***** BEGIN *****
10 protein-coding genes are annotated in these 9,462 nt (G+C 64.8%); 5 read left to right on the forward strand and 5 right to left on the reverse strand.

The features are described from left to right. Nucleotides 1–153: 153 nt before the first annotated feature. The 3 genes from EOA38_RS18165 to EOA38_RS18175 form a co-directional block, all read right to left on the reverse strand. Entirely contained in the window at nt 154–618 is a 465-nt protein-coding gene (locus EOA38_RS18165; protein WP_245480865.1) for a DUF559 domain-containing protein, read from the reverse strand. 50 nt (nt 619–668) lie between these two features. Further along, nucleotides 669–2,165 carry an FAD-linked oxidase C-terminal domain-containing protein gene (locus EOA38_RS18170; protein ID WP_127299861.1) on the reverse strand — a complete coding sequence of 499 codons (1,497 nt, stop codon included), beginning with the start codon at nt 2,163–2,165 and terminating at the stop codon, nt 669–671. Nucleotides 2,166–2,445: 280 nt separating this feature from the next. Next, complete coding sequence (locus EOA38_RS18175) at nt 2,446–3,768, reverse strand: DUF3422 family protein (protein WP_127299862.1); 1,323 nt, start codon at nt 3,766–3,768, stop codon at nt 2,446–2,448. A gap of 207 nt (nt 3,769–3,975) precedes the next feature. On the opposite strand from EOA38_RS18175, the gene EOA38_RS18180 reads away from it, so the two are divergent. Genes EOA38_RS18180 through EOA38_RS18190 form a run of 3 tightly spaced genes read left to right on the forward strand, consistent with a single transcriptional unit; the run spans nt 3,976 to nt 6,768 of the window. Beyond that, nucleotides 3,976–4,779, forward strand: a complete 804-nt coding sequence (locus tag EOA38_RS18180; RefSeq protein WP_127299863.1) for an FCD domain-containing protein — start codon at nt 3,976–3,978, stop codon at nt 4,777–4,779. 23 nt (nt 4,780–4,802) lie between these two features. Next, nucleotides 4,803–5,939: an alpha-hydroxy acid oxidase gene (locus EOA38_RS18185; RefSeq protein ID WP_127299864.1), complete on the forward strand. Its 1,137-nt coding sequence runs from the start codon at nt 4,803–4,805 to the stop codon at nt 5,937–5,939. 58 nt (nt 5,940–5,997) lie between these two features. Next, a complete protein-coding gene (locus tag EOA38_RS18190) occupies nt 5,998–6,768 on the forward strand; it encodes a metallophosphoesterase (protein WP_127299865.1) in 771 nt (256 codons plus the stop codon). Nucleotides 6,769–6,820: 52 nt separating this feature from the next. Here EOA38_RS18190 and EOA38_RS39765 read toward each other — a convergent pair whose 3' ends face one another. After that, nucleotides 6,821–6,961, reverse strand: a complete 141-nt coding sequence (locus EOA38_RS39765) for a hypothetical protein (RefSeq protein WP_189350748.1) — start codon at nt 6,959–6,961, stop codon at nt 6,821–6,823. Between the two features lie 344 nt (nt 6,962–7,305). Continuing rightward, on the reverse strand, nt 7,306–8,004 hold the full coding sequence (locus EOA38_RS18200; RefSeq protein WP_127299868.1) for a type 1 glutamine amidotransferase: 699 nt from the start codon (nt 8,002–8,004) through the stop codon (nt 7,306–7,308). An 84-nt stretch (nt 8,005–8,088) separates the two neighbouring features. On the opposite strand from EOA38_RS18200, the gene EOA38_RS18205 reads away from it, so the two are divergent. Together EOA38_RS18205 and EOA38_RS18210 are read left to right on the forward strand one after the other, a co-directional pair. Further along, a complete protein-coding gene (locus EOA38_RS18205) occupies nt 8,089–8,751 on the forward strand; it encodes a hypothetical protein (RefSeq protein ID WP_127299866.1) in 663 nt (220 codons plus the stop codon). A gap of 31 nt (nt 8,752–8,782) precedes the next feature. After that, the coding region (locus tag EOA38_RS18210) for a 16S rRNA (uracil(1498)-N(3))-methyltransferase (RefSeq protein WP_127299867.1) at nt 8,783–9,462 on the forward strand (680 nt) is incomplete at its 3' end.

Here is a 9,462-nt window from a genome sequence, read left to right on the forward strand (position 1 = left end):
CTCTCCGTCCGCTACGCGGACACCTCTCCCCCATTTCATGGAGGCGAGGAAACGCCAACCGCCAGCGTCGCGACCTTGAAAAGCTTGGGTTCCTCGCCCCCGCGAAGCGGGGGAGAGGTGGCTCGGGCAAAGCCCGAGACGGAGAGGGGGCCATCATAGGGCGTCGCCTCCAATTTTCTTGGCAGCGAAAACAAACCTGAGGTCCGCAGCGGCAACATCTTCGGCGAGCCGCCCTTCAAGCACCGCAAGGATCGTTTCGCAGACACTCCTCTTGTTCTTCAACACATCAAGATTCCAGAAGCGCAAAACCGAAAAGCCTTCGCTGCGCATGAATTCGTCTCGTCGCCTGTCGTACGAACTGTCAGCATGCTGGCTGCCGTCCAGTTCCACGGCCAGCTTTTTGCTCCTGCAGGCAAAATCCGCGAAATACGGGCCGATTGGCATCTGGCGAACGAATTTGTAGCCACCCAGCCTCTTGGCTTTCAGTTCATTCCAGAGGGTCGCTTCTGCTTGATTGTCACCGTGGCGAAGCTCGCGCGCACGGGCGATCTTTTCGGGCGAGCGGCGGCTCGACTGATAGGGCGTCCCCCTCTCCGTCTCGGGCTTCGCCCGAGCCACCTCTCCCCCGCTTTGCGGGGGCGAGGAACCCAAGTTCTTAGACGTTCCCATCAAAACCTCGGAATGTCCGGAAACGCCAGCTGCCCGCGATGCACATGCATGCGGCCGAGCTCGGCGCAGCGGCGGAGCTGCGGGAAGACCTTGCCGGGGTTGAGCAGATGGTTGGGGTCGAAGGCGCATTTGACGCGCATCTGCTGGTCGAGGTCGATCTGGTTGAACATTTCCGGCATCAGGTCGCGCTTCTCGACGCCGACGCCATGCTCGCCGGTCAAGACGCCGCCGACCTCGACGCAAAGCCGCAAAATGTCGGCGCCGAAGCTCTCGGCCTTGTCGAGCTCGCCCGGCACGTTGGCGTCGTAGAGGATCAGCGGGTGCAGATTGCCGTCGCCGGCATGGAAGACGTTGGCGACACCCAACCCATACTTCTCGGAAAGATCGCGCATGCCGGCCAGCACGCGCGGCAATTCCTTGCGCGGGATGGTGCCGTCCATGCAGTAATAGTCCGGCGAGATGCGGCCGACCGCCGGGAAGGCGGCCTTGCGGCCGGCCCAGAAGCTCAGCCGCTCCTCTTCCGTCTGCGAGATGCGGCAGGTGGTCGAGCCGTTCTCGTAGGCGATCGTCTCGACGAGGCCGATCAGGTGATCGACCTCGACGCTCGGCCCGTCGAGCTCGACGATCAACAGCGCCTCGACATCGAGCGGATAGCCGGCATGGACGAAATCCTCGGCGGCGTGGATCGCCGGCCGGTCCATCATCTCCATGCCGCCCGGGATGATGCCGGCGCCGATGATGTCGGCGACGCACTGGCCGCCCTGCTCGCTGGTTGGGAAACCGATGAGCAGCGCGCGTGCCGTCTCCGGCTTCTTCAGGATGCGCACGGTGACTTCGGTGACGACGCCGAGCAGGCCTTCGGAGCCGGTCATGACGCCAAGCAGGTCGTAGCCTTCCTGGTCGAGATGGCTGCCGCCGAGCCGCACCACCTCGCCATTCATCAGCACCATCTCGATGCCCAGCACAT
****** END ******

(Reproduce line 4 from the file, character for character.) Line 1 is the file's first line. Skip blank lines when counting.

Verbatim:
CTCTCCGTCCGCTACGCGGACACCTCTCCCCCATTTCATGGAGGCGAGGAAACGCCAACCGCCAGCGTCGCGACCTTGAAAAGCTTGGGTTCCTCGCCCCCGCGAAGCGGGGGAGAGGTGGCTCGGGCAAAGCCCGAGACGGAGAGGGGGCCATCATAGGGCGTCGCCTCCAATTTTCTTGGCAGCGAAAACAAACCTGAGGTCCGCAGCGGCAACATCTTCGGCGAGCCGCCCTTCAAGCACCGCAAGGATCGTTTCGCAGACACTCCTCTTGTTCTTCAACACATCAAGATTCCAGAAGCGCAAAACCGAAAAGCCTTCGCTGCGCATGAATTCGTCTCGTCGCCTGTCGTACGAACTGTCAGCATGCTGGCTGCCGTCCAGTTCCACGGCCAGCTTTTTGCTCCTGCAGGCAAAATCCGCGAAATACGGGCCGATTGGCATCTGGCGAACGAATTTGTAGCCACCCAGCCTCTTGGCTTTCAGTTCATTCCAGAGGGTCGCTTCTGCTTGATTGTCACCGTGGCGAAGCTCGCGCGCACGGGCGATCTTTTCGGGCGAGCGGCGGCTCGACTGATAGGGCGTCCCCCTCTCCGTCTCGGGCTTCGCCCGAGCCACCTCTCCCCCGCTTTGCGGGGGCGAGGAACCCAAGTTCTTAGACGTTCCCATCAAAACCTCGGAATGTCCGGAAACGCCAGCTGCCCGCGATGCACATGCATGCGGCCGAGCTCGGCGCAGCGGCGGAGCTGCGGGAAGACCTTGCCGGGGTTGAGCAGATGGTTGGGGTCGAAGGCGCATTTGACGCGCATCTGCTGGTCGAGGTCGATCTGGTTGAACATTTCCGGCATCAGGTCGCGCTTCTCGACGCCGACGCCATGCTCGCCGGTCAAGACGCCGCCGACCTCGACGCAAAGCCGCAAAATGTCGGCGCCGAAGCTCTCGGCCTTGTCGAGCTCGCCCGGCACGTTGGCGTCGTAGAGGATCAGCGGGTGCAGATTGCCGTCGCCGGCATGGAAGACGTTGGCGACACCCAACCCATACTTCTCGGAAAGATCGCGCATGCCGGCCAGCACGCGCGGCAATTCCTTGCGCGGGATGGTGCCGTCCATGCAGTAATAGTCCGGCGAGATGCGGCCGACCGCCGGGAAGGCGGCCTTGCGGCCGGCCCAGAAGCTCAGCCGCTCCTCTTCCGTCTGCGAGATGCGGCAGGTGGTCGAGCCGTTCTCGTAGGCGATCGTCTCGACGAGGCCGATCAGGTGATCGACCTCGACGCTCGGCCCGTCGAGCTCGACGATCAACAGCGCCTCGACATCGAGCGGATAGCCGGCATGGACGAAATCCTCGGCGGCGTGGATCGCCGGCCGGTCCATCATCTCCATGCCGCCCGGGATGATGCCGGCGCCGATGATGTCGGCGACGCACTGGCCGCCCTGCTCGCTGGTTGGGAAACCGATGAGCAGCGCGCGTGCCGTCTCCGGCTTCTTCAGGATGCGCACGGTGACTTCGGTGACGACGCCGAGCAGGCCTTCGGAGCCGGTCATGACGCCAAGCAGGTCGTAGCCTTCCTGGTCGAGATGGCTGCCGCCGAGCCGCACCACCTCGCCATTCATCAGCACCATCTCGATGCCCAGCACAT